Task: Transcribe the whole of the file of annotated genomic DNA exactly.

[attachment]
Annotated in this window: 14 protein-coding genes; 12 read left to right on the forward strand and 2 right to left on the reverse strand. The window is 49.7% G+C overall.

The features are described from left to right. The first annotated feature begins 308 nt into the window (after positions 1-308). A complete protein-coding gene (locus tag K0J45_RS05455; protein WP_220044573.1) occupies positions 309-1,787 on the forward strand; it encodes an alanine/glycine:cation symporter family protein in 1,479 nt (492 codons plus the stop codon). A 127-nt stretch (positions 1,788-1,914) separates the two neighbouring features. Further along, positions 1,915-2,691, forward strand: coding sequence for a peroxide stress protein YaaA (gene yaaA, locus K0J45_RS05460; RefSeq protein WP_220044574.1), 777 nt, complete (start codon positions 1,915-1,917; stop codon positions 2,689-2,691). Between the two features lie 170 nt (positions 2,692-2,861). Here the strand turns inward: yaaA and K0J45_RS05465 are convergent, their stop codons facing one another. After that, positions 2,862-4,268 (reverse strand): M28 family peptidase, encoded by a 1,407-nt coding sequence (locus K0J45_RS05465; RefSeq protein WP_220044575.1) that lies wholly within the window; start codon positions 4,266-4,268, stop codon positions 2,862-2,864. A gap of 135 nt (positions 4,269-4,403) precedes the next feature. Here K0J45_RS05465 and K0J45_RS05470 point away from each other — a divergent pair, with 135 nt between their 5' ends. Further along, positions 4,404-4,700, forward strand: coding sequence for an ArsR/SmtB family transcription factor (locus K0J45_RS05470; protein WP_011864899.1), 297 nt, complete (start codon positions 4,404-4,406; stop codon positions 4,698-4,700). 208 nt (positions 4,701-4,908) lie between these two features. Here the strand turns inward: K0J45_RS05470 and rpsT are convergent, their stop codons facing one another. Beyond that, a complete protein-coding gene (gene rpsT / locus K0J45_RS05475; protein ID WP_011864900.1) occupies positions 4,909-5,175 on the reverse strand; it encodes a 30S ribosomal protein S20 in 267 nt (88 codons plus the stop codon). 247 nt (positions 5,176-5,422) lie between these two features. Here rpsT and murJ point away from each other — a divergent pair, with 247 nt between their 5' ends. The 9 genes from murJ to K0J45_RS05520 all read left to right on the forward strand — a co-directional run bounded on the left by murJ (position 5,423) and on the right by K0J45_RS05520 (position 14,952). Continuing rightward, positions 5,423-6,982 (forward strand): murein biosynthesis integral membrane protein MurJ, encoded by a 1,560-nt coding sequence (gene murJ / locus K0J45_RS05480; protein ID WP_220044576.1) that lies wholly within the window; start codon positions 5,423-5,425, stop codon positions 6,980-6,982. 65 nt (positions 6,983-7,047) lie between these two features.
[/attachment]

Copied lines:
Annotated in this window: 14 protein-coding genes; 12 read left to right on the forward strand and 2 right to left on the reverse strand. The window is 49.7% G+C overall.

The features are described from left to right. The first annotated feature begins 308 nt into the window (after positions 1-308). A complete protein-coding gene (locus tag K0J45_RS05455; protein WP_220044573.1) occupies positions 309-1,787 on the forward strand; it encodes an alanine/glycine:cation symporter family protein in 1,479 nt (492 codons plus the stop codon). A 127-nt stretch (positions 1,788-1,914) separates the two neighbouring features. Further along, positions 1,915-2,691, forward strand: coding sequence for a peroxide stress protein YaaA (gene yaaA, locus K0J45_RS05460; RefSeq protein WP_220044574.1), 777 nt, complete (start codon positions 1,915-1,917; stop codon positions 2,689-2,691). Between the two features lie 170 nt (positions 2,692-2,861). Here the strand turns inward: yaaA and K0J45_RS05465 are convergent, their stop codons facing one another. After that, positions 2,862-4,268 (reverse strand): M28 family peptidase, encoded by a 1,407-nt coding sequence (locus K0J45_RS05465; RefSeq protein WP_220044575.1) that lies wholly within the window; start codon positions 4,266-4,268, stop codon positions 2,862-2,864. A gap of 135 nt (positions 4,269-4,403) precedes the next feature. Here K0J45_RS05465 and K0J45_RS05470 point away from each other — a divergent pair, with 135 nt between their 5' ends. Further along, positions 4,404-4,700, forward strand: coding sequence for an ArsR/SmtB family transcription factor (locus K0J45_RS05470; protein WP_011864899.1), 297 nt, complete (start codon positions 4,404-4,406; stop codon positions 4,698-4,700). 208 nt (positions 4,701-4,908) lie between these two features. Here the strand turns inward: K0J45_RS05470 and rpsT are convergent, their stop codons facing one another. Beyond that, a complete protein-coding gene (gene rpsT / locus K0J45_RS05475; protein ID WP_011864900.1) occupies positions 4,909-5,175 on the reverse strand; it encodes a 30S ribosomal protein S20 in 267 nt (88 codons plus the stop codon). 247 nt (positions 5,176-5,422) lie between these two features. Here rpsT and murJ point away from each other — a divergent pair, with 247 nt between their 5' ends. The 9 genes from murJ to K0J45_RS05520 all read left to right on the forward strand — a co-directional run bounded on the left by murJ (position 5,423) and on the right by K0J45_RS05520 (position 14,952). Continuing rightward, positions 5,423-6,982 (forward strand): murein biosynthesis integral membrane protein MurJ, encoded by a 1,560-nt coding sequence (gene murJ / locus K0J45_RS05480; protein ID WP_220044576.1) that lies wholly within the window; start codon positions 5,423-5,425, stop codon positions 6,980-6,982. 65 nt (positions 6,983-7,047) lie between these two features.